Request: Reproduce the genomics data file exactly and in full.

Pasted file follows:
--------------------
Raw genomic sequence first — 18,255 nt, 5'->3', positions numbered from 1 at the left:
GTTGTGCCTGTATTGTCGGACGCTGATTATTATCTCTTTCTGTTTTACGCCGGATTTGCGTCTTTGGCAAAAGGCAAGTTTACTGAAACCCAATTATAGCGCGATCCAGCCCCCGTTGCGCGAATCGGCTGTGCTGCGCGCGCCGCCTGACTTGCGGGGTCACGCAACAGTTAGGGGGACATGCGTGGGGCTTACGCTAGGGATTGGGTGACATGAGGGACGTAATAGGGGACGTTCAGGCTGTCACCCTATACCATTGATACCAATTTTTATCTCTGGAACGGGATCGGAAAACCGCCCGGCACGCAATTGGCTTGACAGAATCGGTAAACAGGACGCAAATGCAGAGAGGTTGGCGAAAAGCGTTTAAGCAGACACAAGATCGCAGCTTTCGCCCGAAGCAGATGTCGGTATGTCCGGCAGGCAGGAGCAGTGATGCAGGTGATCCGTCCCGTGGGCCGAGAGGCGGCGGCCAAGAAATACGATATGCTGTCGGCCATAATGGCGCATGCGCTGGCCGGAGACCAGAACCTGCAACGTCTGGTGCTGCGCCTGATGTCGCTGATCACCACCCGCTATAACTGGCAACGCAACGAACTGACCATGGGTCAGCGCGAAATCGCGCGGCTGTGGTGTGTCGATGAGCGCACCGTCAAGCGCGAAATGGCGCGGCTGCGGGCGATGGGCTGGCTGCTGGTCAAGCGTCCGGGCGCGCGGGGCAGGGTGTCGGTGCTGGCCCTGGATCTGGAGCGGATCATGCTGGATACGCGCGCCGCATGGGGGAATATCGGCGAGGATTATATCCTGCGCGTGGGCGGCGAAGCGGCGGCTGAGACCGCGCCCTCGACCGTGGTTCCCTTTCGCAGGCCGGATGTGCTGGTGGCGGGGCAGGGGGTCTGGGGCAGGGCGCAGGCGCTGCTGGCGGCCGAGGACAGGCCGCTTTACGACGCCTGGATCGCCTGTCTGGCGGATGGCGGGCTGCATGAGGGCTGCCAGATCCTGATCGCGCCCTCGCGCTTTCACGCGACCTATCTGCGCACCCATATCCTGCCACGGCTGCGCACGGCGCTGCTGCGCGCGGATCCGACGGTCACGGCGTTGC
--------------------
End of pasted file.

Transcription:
Raw genomic sequence first — 18,255 nt, 5'->3', positions numbered from 1 at the left:
GTTGTGCCTGTATTGTCGGACGCTGATTATTATCTCTTTCTGTTTTACGCCGGATTTGCGTCTTTGGCAAAAGGCAAGTTTACTGAAACCCAATTATAGCGCGATCCAGCCCCCGTTGCGCGAATCGGCTGTGCTGCGCGCGCCGCCTGACTTGCGGGGTCACGCAACAGTTAGGGGGACATGCGTGGGGCTTACGCTAGGGATTGGGTGACATGAGGGACGTAATAGGGGACGTTCAGGCTGTCACCCTATACCATTGATACCAATTTTTATCTCTGGAACGGGATCGGAAAACCGCCCGGCACGCAATTGGCTTGACAGAATCGGTAAACAGGACGCAAATGCAGAGAGGTTGGCGAAAAGCGTTTAAGCAGACACAAGATCGCAGCTTTCGCCCGAAGCAGATGTCGGTATGTCCGGCAGGCAGGAGCAGTGATGCAGGTGATCCGTCCCGTGGGCCGAGAGGCGGCGGCCAAGAAATACGATATGCTGTCGGCCATAATGGCGCATGCGCTGGCCGGAGACCAGAACCTGCAACGTCTGGTGCTGCGCCTGATGTCGCTGATCACCACCCGCTATAACTGGCAACGCAACGAACTGACCATGGGTCAGCGCGAAATCGCGCGGCTGTGGTGTGTCGATGAGCGCACCGTCAAGCGCGAAATGGCGCGGCTGCGGGCGATGGGCTGGCTGCTGGTCAAGCGTCCGGGCGCGCGGGGCAGGGTGTCGGTGCTGGCCCTGGATCTGGAGCGGATCATGCTGGATACGCGCGCCGCATGGGGGAATATCGGCGAGGATTATATCCTGCGCGTGGGCGGCGAAGCGGCGGCTGAGACCGCGCCCTCGACCGTGGTTCCCTTTCGCAGGCCGGATGTGCTGGTGGCGGGGCAGGGGGTCTGGGGCAGGGCGCAGGCGCTGCTGGCGGCCGAGGACAGGCCGCTTTACGACGCCTGGATCGCCTGTCTGGCGGATGGCGGGCTGCATGAGGGCTGCCAGATCCTGATCGCGCCCTCGCGCTTTCACGCGACCTATCTGCGCACCCATATCCTGCCACGGCTGCGCACGGCGCTGCTGCGCGCGGATCCGACGGTCACGGCGTTGC